Sometimes a person just wants “to be alone.” Those words, drumming a dramatic tattoo in my mind with film icon Greta Garbo’s sultry Swedish accent, fueled my solo drive this morning to the Milwaukee Art Museum for a morning by myself. Never mind that when I looked it up later, Garbo’s exact quote was actually “I want to be left alone.” And that I was seeking solitude in a public museum. A gal’s gotta do what a gal’s gotta do.
I didn’t need to just “take a moment.” I needed to take an entire day. The past six months have been challenging in the extreme. Physically challenging, emotionally exhausting, utterly depleting. Just a couple of weeks after I had happily announced my retirement plans last winter, my elderly mother suffered a hip fracture. As the only family member in this hemisphere available to respond, all responsibility fell to me, and many things went wrong in serial fashion. My mother is now doing much better, and has relocated to a safer place, but I am still trying to regroup.
And so a morning at the Milwaukee Art Museum seemed like the perfect place to recharge. The grocery giant Meijer sponsors free admission to the museum every “first Thursday” of the month. And it was the first Thursday in September, and the sun was shining. I love art. And I love “FREE.” And the combination of those two things was as irresistible as catnip to a kitten.
Just how much walking on polished marble floors I should be doing was sort of an open question, though. Only days into finally closing up my mother’s apartment and beginning to cautiously let myself feel “retired,” I had managed to accidentally drop an old-fashioned metal trash can full of yard trimmings edge-first on the bare bridge of my right foot. An X-ray managed to show that nothing was fractured, but six days later my foot was still tender and beginning to turn some lovely shades of greenish yellow, with purple accents. Still, I knew what I needed, and so I searched my closet for my most comfortable shoes and set out to drive to Milwaukee.
This time, for a change, I was going alone. I am usually considered a pretty convivial person. I like to schmooze. I like to travel. I like to chat! Visits to museums usually involve friends, and lunch, and sometimes a little shopping afterward. Not today. I was entirely off the leash of social convention. And relieved from my end of keeping up a conversation, I stopped and stared for as long as I wanted, at anything that caught my eye.
First, it was the collection of art glass that lines the part of the Quadracci Pavilion, designed by architect Santiago Calatrava, leading into the original modernist War Memorial Center that houses both permanent art collections and various time-stamped exhibitions. I could stare at the miraculous shapes this brittle substance has been conjured into for hours. I took my darn sweet time appreciating every piece.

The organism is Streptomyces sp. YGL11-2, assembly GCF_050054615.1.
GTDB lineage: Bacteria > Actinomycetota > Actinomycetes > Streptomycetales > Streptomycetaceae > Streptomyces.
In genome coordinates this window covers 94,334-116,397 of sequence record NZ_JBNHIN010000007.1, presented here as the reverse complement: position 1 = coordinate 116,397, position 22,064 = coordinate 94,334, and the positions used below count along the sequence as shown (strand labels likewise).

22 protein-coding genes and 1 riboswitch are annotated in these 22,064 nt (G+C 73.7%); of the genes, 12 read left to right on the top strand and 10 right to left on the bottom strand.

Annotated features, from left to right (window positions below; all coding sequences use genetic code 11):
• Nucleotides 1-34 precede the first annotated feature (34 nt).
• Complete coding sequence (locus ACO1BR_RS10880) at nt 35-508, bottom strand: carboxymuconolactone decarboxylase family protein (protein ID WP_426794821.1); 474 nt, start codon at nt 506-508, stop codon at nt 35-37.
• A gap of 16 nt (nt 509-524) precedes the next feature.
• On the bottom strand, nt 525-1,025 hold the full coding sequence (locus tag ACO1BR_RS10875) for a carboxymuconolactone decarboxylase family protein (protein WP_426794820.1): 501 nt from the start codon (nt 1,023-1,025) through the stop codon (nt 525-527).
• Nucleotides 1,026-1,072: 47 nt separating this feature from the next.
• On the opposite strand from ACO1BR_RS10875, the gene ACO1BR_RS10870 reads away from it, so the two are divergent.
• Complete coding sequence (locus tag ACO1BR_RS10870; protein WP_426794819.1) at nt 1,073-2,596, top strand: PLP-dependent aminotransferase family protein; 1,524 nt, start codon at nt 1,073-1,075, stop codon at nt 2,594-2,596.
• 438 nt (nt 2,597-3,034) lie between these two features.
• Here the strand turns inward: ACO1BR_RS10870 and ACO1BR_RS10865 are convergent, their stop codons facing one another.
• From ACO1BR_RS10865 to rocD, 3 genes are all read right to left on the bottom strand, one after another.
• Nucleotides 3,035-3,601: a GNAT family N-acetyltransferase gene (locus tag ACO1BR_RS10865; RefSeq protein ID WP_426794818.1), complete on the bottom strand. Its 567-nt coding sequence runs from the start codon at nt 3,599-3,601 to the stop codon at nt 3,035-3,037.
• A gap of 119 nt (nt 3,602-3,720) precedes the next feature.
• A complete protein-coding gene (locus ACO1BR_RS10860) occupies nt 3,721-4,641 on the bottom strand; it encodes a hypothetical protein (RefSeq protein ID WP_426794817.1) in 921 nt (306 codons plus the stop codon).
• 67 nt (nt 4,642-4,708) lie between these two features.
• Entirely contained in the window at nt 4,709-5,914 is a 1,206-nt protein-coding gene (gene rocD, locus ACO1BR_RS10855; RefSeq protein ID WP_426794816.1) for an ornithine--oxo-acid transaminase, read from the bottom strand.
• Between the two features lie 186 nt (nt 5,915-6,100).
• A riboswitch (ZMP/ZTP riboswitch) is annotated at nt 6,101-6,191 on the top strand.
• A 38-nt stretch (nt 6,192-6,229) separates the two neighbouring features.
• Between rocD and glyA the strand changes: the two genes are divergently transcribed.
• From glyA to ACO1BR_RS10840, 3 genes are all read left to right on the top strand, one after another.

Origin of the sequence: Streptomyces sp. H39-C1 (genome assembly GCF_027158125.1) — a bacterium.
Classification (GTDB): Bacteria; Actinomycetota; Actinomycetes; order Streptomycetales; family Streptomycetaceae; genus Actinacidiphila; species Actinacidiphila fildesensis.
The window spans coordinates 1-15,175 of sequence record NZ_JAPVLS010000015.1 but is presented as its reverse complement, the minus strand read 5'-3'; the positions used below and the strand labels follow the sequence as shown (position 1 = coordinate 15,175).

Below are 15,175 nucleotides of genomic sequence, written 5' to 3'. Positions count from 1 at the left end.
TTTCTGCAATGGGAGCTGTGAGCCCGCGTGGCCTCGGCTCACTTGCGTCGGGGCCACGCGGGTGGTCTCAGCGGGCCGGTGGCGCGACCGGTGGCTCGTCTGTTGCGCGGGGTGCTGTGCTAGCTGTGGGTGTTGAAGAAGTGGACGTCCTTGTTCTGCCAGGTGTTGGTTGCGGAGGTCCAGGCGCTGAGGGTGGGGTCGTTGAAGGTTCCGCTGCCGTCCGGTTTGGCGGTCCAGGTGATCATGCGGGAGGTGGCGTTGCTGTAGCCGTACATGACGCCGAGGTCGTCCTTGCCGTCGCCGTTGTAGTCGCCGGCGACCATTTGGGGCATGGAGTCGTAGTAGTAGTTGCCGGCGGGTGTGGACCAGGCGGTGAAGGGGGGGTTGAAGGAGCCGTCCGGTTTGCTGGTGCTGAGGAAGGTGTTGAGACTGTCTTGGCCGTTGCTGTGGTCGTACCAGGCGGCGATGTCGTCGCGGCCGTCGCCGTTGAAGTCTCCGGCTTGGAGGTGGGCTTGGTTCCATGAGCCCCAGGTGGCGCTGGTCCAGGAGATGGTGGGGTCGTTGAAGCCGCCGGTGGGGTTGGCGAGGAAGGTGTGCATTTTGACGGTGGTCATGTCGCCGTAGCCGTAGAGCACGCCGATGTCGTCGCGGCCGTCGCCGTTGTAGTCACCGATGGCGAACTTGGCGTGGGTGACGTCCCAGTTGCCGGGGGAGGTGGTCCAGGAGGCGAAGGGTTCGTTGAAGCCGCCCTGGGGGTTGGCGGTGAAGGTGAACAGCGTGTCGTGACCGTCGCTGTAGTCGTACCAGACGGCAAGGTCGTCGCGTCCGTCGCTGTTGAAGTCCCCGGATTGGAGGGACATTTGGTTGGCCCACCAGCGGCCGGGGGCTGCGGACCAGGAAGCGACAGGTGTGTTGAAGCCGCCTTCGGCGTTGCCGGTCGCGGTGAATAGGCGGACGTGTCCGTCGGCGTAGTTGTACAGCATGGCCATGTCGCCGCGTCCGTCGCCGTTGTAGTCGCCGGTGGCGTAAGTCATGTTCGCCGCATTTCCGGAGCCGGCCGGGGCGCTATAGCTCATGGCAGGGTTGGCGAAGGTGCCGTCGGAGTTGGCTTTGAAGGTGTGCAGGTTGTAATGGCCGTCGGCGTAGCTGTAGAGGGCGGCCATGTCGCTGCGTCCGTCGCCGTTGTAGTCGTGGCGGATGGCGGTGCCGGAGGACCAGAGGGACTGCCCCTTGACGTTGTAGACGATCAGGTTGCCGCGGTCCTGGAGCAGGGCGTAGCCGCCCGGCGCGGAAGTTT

Then, upon entering the museum proper, curiosity led me to check out a temporary exhibition called “Goya and the Art of Engraving.” Not my usual thing. I’m usually drawn to color, and scenes of natural grandeur, and seascapes, and Impressionism, and even sculpture. But as I soaked in every word on display around these works created in black and white by means involving metal and resin and wax and acid and ink, I was spellbound.
Since the exhibit had been up for several months, the gallery was not crowded. And so I took advantage of the magnifying glasses provided by the museum, and got my full “art nerd” on, going nearly nose to glass with etching after etching and engraving after engraving, admiring at length the incredible detail and drama and depth rendered on every single one of these small surfaces. I learned a lot. And in my unlikely solitude, I could feel my soul start to replenish.
Finally finished with staring at etchings in black and white, I meandered at will and in no particular order through more familiar halls of the art museum, through seascapes and portraits of the Madonna, epic visions of nature and Renaissance depictions of well-heeled Flemish burghers. I even felt replenished enough to pull out a copy of my Finnigan the Circus Cat book and indulged in some “photo bombing” for Finnigan’s Instagram account, which has been sadly neglected along with nearly all other writing projects, since winter. The tide is starting to turn!
Finally, after two hours of wide-eyed amazement and total saturation by beauty, my aching foot told me to call it a day. I limped (slightly) back to my car, and then stretched out the self-indulgence (or self-care) a bit more, driving along the Lake Michigan shoreline for several miles and stopping along the way just to watch the waves and the horizon.
It was a day very well spent…even without the usual conversation, lunch and shopping!